Himes: Comey testimony raises questions about Trump’s ability to enforce the law

Washington – Rep. Jim Himes said former FBI Director James Comey’s prepared testimony to the Senate Intelligence Committee “should have us all asking a fundamental question about whether we can trust this president to uphold and enforce the laws of the United States.”

“It’s clear to me that Director Comey has been asking himself this very question,” Himes, D-4th District, said.

After the testimony was released Wednesday, though, most fellow Democrats held their fire, awaiting Comey’s questioning Thursday by the Senate Intelligence Committee.

In his written testimony to that panel, Comey detailed nine separate private conversations with President Donald Trump – three in person and six on the phone.

In those conversations, Comey said Trump repeatedly said, “I need loyalty, I expect loyalty,’’ and asked the former FBI director to “step back” from an investigation of former national security advisor Michael Flynn.

“At the very least, President Trump’s actions should instill a sense of profound worry in the American people about a leader with no sense of propriety or an understanding of the need for independence of law enforcement within the executive branch, an independence that has been respected by presidents for generations,” said Himes, a member of the House Intelligence Committee. “The testimony, in conjunction with Comey’s firing, also raises the question of whether President Trump was improperly trying to end the investigation into ties between Russia and his campaign affiliates and administration.”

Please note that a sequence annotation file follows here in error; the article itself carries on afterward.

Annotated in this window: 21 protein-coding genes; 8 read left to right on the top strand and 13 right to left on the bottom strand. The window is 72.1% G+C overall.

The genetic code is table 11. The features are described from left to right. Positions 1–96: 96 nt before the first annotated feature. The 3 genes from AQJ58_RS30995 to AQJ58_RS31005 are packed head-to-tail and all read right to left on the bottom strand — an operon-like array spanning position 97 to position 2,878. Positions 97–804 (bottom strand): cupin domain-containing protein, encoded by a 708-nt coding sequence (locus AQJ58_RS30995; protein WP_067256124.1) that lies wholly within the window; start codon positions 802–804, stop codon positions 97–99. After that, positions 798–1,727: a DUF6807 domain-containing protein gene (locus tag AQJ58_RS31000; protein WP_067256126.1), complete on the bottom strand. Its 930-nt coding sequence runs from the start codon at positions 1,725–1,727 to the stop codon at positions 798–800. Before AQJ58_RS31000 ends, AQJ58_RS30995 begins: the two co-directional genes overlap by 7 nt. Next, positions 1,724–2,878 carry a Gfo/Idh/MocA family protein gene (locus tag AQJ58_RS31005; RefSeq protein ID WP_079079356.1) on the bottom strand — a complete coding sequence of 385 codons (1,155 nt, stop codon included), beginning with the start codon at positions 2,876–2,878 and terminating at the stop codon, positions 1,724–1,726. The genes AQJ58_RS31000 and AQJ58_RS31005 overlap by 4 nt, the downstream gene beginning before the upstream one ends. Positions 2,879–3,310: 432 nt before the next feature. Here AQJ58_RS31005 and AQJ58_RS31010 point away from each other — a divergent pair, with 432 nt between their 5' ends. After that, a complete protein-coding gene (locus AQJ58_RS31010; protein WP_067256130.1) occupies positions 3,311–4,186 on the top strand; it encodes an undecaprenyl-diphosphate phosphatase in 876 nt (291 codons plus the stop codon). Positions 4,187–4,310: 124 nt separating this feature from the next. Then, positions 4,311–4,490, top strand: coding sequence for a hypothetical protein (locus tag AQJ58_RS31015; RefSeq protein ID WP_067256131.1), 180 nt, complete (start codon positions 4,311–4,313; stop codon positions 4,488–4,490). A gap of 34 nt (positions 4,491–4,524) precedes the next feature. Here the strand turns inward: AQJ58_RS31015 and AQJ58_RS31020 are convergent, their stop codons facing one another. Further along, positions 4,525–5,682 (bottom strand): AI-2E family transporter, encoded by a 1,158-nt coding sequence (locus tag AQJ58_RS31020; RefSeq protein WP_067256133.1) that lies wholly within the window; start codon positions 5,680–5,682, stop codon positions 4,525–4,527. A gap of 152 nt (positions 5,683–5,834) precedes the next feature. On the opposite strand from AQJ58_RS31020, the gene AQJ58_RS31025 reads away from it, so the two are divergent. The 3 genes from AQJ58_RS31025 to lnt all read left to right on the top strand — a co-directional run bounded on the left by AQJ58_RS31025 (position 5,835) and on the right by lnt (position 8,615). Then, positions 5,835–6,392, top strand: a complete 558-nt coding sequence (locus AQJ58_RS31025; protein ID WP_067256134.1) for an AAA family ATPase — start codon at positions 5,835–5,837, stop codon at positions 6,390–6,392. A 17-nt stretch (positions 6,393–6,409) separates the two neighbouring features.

Trump has repeatedly said those close to him have done nothing wrong. In his testimony, Comey confirmed he told Trump he was not under investigation.

Comey said the president asked for help in “lifting the cloud” caused by the FBI’s probe of Russian interference in U.S. elections.

Allegations that Russians may have conspired with Trump associates to influence the U.S. election are under investigation by several congressional committees – the House Intelligence Committee, the House Government Oversight Committee and the Senate Judiciary Committee – besides the Senate Intelligence panel. The Justice Department also has appointed a special counsel, Robert Mueller, to investigate.

A Quinnipiac poll released Wednesday said 31 percent of respondents believed Trump did something illegal in his relationship with Russia, while another 29 percent said he did something unethical, but not illegal. Thirty-two percent of the voters said the president did nothing wrong.

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